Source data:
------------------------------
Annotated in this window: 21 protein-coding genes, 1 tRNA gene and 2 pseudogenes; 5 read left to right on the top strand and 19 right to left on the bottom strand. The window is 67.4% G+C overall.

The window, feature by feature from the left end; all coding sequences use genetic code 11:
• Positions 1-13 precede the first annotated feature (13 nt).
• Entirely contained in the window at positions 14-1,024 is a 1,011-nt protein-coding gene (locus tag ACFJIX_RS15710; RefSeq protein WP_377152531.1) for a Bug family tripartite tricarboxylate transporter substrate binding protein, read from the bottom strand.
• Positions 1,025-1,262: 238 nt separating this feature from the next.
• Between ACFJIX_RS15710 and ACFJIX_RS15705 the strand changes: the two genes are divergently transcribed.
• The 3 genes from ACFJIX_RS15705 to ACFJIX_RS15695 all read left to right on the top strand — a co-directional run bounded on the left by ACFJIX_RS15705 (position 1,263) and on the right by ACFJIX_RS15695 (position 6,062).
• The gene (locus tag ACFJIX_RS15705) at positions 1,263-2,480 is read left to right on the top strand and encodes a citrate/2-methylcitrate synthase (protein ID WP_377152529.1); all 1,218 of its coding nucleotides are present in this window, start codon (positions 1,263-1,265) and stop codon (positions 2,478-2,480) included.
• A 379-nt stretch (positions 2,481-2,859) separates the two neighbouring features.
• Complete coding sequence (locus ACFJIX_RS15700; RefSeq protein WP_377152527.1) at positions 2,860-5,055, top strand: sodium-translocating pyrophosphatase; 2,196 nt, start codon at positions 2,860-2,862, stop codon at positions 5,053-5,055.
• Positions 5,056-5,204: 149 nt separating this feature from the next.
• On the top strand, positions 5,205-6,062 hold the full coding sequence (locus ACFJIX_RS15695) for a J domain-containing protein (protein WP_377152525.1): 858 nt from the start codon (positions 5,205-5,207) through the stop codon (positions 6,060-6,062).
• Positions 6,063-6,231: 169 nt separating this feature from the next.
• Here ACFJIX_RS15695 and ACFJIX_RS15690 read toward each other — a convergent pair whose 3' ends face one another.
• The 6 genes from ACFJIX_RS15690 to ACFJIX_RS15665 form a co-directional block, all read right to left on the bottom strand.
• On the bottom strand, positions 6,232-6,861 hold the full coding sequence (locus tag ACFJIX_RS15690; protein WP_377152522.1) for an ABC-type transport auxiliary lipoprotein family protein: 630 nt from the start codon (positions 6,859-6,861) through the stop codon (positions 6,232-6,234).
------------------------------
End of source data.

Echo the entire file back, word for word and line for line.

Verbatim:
Annotated in this window: 21 protein-coding genes, 1 tRNA gene and 2 pseudogenes; 5 read left to right on the top strand and 19 right to left on the bottom strand. The window is 67.4% G+C overall.

The window, feature by feature from the left end; all coding sequences use genetic code 11:
• Positions 1-13 precede the first annotated feature (13 nt).
• Entirely contained in the window at positions 14-1,024 is a 1,011-nt protein-coding gene (locus tag ACFJIX_RS15710; RefSeq protein WP_377152531.1) for a Bug family tripartite tricarboxylate transporter substrate binding protein, read from the bottom strand.
• Positions 1,025-1,262: 238 nt separating this feature from the next.
• Between ACFJIX_RS15710 and ACFJIX_RS15705 the strand changes: the two genes are divergently transcribed.
• The 3 genes from ACFJIX_RS15705 to ACFJIX_RS15695 all read left to right on the top strand — a co-directional run bounded on the left by ACFJIX_RS15705 (position 1,263) and on the right by ACFJIX_RS15695 (position 6,062).
• The gene (locus tag ACFJIX_RS15705) at positions 1,263-2,480 is read left to right on the top strand and encodes a citrate/2-methylcitrate synthase (protein ID WP_377152529.1); all 1,218 of its coding nucleotides are present in this window, start codon (positions 1,263-1,265) and stop codon (positions 2,478-2,480) included.
• A 379-nt stretch (positions 2,481-2,859) separates the two neighbouring features.
• Complete coding sequence (locus ACFJIX_RS15700; RefSeq protein WP_377152527.1) at positions 2,860-5,055, top strand: sodium-translocating pyrophosphatase; 2,196 nt, start codon at positions 2,860-2,862, stop codon at positions 5,053-5,055.
• Positions 5,056-5,204: 149 nt separating this feature from the next.
• On the top strand, positions 5,205-6,062 hold the full coding sequence (locus ACFJIX_RS15695) for a J domain-containing protein (protein WP_377152525.1): 858 nt from the start codon (positions 5,205-5,207) through the stop codon (positions 6,060-6,062).
• Positions 6,063-6,231: 169 nt separating this feature from the next.
• Here ACFJIX_RS15695 and ACFJIX_RS15690 read toward each other — a convergent pair whose 3' ends face one another.
• The 6 genes from ACFJIX_RS15690 to ACFJIX_RS15665 form a co-directional block, all read right to left on the bottom strand.
• On the bottom strand, positions 6,232-6,861 hold the full coding sequence (locus tag ACFJIX_RS15690; protein WP_377152522.1) for an ABC-type transport auxiliary lipoprotein family protein: 630 nt from the start codon (positions 6,859-6,861) through the stop codon (positions 6,232-6,234).